Declaration of Montevideo

February 4, 2004

Inter-American Committee Against Terrorism (CICTE)
Fourth Regular Session
January 28-30, 2004
Montevideo, Uruguay
Declaration Of Montevideo
(Adopted at the Fifth Plenary Session held on January 30, 2004)

The member states of the Inter-American Committee against Terrorism (CICTE) of the Organization of American States (OAS), meeting at the fourth regular session, in Montevideo, Uruguay, from January 28 to 30, 2004,


Our condemnation of terrorism in all its forms and manifestations as a grave threat to international peace and security and to the wellbeing, security, prosperity, and development of our peoples and our states;

That terrorism, whatever its origin or motivation, has no justification whatsoever and constitutes an attack on the values and principles that underlie the inter-American order and the democratic institutions and freedoms protected and promoted by the OAS Charter, the Inter-American Democratic Charter, and other international instruments, including international human rights instruments;

The importance of bringing to justice those responsible for planning, financing, and committing acts of terrorism; and

That in order to continue the fight against terrorism it is essential to improve, in accordance with national law, the exchange of information and experiences among the competent national authorities, as a core component of cooperation among the states of the Hemisphere;

AFFIRMING that the threat of terrorism is exacerbated by the connections between terrorism and illicit drug trafficking, illicit trafficking in arms, money laundering, and other forms of transnational organized crime and that the resulting alliances and benefits derived from those connections are or can be used to support and finance terrorist activities;

WELCOMING the entry into force of the Inter-American Convention against Terrorism on July 10, 2003;

WELCOMING ALSO the renewed commitment of the member states, reflected in the Declaration on Security in the Americas, adopted at the Special Conference on Security, held in Mexico City, Mexico, on October 27 and 28, 2003, to fight terrorism and its financing with full respect for the rule of law and international law, including international humanitarian law, international human rights law, and international refugee law.

NOTING WITH SATISFACTION the holding of the first meeting of the National Points of Contact (July 14 and 15, 2003, Washington, D. C.) and the creation of a National Points of Contact Network to facilitate and improve the exchange of information and sharing of best practices on counter-terrorism cooperation in the Hemisphere; and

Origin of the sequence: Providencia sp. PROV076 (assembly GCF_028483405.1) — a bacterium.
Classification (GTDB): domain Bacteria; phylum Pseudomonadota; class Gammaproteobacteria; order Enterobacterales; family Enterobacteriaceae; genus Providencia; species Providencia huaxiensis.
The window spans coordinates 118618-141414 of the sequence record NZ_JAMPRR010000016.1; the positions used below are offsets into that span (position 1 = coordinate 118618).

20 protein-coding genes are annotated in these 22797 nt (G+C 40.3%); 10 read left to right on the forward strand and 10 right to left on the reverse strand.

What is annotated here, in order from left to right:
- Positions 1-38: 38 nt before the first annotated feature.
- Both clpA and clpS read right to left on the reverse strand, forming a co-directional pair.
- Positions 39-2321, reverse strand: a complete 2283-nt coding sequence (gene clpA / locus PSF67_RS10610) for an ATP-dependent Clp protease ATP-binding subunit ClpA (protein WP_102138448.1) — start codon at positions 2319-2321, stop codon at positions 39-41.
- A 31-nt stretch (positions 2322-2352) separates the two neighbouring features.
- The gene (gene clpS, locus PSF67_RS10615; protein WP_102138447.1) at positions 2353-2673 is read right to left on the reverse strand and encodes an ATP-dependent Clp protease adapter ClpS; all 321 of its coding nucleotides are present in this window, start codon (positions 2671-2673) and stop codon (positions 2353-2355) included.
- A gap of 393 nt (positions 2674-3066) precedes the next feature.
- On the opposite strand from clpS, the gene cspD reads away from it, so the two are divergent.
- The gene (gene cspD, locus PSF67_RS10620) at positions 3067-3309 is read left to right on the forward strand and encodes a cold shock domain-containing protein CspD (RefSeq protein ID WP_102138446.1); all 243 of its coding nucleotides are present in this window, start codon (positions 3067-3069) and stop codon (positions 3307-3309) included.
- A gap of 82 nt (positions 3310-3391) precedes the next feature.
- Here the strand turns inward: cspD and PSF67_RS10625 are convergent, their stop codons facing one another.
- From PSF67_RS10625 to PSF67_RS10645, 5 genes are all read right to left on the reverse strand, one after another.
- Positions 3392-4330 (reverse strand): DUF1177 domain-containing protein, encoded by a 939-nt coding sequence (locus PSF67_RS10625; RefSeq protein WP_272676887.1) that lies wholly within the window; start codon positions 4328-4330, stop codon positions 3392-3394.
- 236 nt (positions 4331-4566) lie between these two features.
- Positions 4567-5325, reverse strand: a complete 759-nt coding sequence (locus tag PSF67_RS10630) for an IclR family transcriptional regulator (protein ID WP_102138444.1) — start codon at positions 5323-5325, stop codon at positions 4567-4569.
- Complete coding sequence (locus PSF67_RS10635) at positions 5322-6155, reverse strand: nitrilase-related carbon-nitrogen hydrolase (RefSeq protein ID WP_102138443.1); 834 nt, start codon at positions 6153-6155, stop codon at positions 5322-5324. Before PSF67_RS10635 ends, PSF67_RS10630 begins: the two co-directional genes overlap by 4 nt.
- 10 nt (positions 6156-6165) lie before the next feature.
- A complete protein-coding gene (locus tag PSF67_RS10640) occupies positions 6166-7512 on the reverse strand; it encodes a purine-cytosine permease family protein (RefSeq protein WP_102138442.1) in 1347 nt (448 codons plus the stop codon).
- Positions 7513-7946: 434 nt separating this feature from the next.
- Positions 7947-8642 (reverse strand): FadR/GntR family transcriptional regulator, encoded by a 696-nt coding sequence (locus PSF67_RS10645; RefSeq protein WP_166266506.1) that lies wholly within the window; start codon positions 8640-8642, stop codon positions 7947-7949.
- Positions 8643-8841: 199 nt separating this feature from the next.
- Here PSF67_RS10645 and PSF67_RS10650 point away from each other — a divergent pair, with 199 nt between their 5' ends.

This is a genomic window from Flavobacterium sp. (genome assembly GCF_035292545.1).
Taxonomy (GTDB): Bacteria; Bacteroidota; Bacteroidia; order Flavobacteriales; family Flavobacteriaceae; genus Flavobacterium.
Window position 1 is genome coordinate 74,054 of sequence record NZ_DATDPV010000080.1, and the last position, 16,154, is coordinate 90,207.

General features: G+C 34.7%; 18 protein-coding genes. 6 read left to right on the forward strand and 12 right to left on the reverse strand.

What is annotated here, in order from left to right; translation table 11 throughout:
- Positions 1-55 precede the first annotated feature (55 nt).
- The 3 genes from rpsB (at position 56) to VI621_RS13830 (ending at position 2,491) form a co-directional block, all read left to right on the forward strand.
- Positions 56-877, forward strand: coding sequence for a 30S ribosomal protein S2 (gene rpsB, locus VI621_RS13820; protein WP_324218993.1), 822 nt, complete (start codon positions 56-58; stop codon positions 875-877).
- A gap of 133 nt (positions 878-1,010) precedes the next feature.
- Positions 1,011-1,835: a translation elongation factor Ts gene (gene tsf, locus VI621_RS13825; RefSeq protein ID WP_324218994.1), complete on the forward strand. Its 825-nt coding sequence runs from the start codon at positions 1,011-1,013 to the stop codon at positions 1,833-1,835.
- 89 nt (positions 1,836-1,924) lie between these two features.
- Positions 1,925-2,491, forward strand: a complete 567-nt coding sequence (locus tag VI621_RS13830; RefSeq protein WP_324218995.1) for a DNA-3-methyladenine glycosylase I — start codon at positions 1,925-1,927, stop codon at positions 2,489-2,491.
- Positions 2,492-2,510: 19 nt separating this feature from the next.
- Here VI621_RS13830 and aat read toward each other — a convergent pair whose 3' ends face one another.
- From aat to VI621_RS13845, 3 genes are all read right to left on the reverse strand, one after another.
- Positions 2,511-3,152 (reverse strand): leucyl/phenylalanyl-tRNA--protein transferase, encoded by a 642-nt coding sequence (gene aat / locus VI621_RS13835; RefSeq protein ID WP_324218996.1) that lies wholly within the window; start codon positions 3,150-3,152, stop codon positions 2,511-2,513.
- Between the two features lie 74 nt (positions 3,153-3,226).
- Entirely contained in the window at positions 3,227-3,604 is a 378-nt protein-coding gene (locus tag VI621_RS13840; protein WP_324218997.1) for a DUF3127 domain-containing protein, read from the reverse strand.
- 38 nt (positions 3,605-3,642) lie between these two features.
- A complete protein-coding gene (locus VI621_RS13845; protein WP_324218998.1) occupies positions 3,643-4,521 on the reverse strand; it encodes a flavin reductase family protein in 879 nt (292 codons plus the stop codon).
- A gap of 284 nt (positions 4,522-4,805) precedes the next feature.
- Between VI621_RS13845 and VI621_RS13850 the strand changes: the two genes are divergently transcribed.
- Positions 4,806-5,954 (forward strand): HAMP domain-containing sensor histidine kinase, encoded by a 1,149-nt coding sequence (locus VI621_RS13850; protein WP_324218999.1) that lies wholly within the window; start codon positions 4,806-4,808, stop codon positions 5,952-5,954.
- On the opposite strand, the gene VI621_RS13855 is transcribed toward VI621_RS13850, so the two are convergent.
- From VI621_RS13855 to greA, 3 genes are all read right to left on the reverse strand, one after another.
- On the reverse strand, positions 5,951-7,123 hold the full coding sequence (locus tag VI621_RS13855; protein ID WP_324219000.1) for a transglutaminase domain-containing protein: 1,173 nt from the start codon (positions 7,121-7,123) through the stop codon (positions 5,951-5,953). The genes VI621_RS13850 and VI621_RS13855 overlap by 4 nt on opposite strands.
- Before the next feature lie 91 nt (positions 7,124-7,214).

UNDERSCORING the common purpose and common ground underlying the Dialogue of Heads of Delegation during the current session, with respect to hemispheric strategies for the prevention, detection, and elimination of terrorism, taking into account particular subregional and national circumstances,


1. Our renewed commitment to prevent, combat, and eliminate terrorism and its financing through the broadest cooperation.

2. Our ongoing commitment to fight terrorism and its financing with full respect for the rule of law and international law, including international humanitarian law, international human rights law, international refugee law, the Inter-American Convention against Terrorism, and United Nations Security Council Resolution 1373 (2001).

3. The need to strengthen the efforts of member states to implement the CICTE Work Plan, including, as appropriate, the promotion of initiatives to incorporate its recommendations in their domestic law.

4. That to promote implementation of the Inter-American Convention against Terrorism it is important to strengthen and support CICTE as the entity with primary responsibility for facilitating consultation, dialogue, and cooperation among the member states and for facilitating, coordinating, and providing assistance to strengthen their counter-terrorism capacities and mechanisms.

5. That, in order to combat impunity, we urge all governments in the Hemisphere to promote, within their constitutional frameworks, legislative measures that criminalize the offensesidentified in the Inter-American Convention against Terrorism, in order toprosecute and punish all those persons responsible for planning, facilitating, financing, and committing acts of terrorism, ensuring due processand respect for the principle that the punishment should be commensurate with the offense committed.